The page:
Paul Fritz, a chimpanzee trainer at the Phoenix Zoo, and his assistant (and later wife) Jo Chambers founded the Primate Foundation of Arizona. But how are they connected to Mesa Monkey Farm?

Upfront disclaimer: This is a subject I am reluctant to dive into. Especially since it mixes fact with urban legend — a dangerous mix.

It started with this question from reader Ben Fidler: “What can you tell me about the ‘Monkey Farm’ facility on North Higley in Mesa?”

Though a longtime student of Mesa history, my response was, “Nothing. I’ve never heard of it.”

But his query started nagging at me. So here we are today looking into Mesa’s Monkey Farm.

Over the past few years, the internet has been filled with stories and speculations about a mysterious place in the desert where monkeys were kept in cages — all behind security fencing.

Were there really “monkey skeletons scattered throughout”? Was the place “an abandoned government facility where they used to run tests and experiments on primates”?

Facts so far


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Ferreting out the facts has been a challenge. But here’s what I’ve come up with so far.

First, the Mesa Monkey Farm was not a “zoo” like the 1950’s and 1960’s Jack Adam Alligator Farm or the Hi-Jolly date gardens.

What became known as the Mesa Monkey Farm began in 1968 when Paul Fritz, a chimpanzee trainer at the new Phoenix Zoo, and his assistant (and later wife) Jo Chambers agreed to accept three rejected circus chimps, which they cared for in his apartment. 

It wasn’t long before the Fritzes were receiving regular requests to take in former zoo animals, retired circus chimps, primates once used in medical experiments, and pet chimps that had grown from cute infants to powerful nearly human-size handfuls.

When their apartment filled with eight chimps, it was time to move — initially to a Tempe chicken firm with 20,000 fowls.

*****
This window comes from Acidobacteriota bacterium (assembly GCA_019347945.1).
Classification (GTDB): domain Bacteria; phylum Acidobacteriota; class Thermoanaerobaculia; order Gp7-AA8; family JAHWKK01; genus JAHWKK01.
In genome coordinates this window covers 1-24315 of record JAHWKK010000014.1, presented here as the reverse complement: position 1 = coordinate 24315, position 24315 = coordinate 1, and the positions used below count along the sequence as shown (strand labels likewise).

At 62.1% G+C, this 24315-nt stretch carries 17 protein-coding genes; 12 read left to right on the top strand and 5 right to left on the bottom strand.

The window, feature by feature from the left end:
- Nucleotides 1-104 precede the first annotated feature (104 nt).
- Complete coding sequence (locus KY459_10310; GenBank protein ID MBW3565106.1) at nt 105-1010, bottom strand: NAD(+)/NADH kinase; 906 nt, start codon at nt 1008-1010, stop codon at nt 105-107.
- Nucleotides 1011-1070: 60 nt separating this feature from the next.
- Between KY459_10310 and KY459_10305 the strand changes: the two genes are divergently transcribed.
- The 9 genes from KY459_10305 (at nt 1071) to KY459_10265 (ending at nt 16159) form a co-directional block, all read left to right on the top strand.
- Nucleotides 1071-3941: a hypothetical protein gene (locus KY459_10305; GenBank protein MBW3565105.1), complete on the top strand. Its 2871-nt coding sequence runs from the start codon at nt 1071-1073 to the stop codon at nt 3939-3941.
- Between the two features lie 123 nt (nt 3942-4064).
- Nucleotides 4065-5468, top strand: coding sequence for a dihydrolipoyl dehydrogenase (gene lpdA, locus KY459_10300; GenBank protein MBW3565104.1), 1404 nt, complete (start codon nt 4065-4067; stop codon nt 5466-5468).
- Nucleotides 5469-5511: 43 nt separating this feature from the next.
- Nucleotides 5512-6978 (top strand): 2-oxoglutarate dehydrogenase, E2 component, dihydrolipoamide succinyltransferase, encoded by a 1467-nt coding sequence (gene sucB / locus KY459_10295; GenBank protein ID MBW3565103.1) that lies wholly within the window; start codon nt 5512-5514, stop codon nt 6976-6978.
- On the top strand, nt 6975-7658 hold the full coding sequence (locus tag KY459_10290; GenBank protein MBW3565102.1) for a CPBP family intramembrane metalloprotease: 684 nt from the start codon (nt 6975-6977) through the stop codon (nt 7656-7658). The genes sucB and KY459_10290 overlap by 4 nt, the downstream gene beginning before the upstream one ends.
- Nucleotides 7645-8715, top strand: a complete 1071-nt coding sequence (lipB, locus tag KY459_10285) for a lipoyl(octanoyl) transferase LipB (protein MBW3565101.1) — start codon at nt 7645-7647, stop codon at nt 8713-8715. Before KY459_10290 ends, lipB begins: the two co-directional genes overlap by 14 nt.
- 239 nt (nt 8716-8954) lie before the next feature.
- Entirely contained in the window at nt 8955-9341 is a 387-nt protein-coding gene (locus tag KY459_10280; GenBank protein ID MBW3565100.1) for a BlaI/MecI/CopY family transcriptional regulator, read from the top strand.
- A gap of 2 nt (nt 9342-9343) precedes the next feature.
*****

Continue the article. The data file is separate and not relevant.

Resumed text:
Primate Foundation of Arizona


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By 1970, the couple realized few in the country were offering sanctuary for the growing number of primates that needed a home. That’s the year they created the Primate Foundation of Arizona.

Phoenix Gazette reporter Barbara Yost in a 1982 feature described the foundation as “part retirement home for elderly chimps, part nursery and part rehabilitation center for chimpanzees assimilated into the human world” that could not be returned into the wild.

MORE: 10 massive collections of historical Arizona photos

The Fritzes received national attention when an adorable orphaned baby chimp named Kobi was brought to Jane Goodall’s reserve in Tanzania in 1972.

National Geographic writer and photographer Robert Caputo, who found Kobi, recalled in 2012, “because he (was) male and a stranger, the other chimps probably would have killed him. There was no place in Africa for orphaned chimps at the time, so Jane arranged for him to go to Tempe, Arizona.”

Although the Fritzes knew they were providing a valuable service — saving chimps that most likely would not otherwise survive — keeping their foundation going was a constant struggle.

Contributions were few. Big donors and grants were virtually non-existent.

How are Paul & Jo Fritz connected to the Mesa Monkey Farm? That’s for next week.

Reach historian Jay Mark at [email protected].

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